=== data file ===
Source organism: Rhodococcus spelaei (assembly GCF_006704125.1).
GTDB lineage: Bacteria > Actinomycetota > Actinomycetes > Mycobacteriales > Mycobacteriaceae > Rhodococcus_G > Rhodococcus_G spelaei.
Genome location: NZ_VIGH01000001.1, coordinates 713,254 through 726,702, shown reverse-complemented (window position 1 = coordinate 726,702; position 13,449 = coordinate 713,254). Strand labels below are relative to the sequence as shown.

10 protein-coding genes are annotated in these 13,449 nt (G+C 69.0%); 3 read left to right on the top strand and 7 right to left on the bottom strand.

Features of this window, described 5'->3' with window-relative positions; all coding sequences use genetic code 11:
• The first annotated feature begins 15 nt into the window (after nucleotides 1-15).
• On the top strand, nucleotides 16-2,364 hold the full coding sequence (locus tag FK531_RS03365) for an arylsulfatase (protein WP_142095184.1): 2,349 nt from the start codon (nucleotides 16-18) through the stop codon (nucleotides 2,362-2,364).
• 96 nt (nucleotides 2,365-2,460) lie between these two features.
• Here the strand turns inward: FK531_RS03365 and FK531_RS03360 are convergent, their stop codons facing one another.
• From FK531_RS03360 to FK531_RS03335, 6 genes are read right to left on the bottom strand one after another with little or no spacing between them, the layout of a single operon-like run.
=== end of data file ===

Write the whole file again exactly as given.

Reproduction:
Source organism: Rhodococcus spelaei (assembly GCF_006704125.1).
GTDB lineage: Bacteria > Actinomycetota > Actinomycetes > Mycobacteriales > Mycobacteriaceae > Rhodococcus_G > Rhodococcus_G spelaei.
Genome location: NZ_VIGH01000001.1, coordinates 713,254 through 726,702, shown reverse-complemented (window position 1 = coordinate 726,702; position 13,449 = coordinate 713,254). Strand labels below are relative to the sequence as shown.

10 protein-coding genes are annotated in these 13,449 nt (G+C 69.0%); 3 read left to right on the top strand and 7 right to left on the bottom strand.

Features of this window, described 5'->3' with window-relative positions; all coding sequences use genetic code 11:
• The first annotated feature begins 15 nt into the window (after nucleotides 1-15).
• On the top strand, nucleotides 16-2,364 hold the full coding sequence (locus tag FK531_RS03365) for an arylsulfatase (protein WP_142095184.1): 2,349 nt from the start codon (nucleotides 16-18) through the stop codon (nucleotides 2,362-2,364).
• 96 nt (nucleotides 2,365-2,460) lie between these two features.
• Here the strand turns inward: FK531_RS03365 and FK531_RS03360 are convergent, their stop codons facing one another.
• From FK531_RS03360 to FK531_RS03335, 6 genes are read right to left on the bottom strand one after another with little or no spacing between them, the layout of a single operon-like run.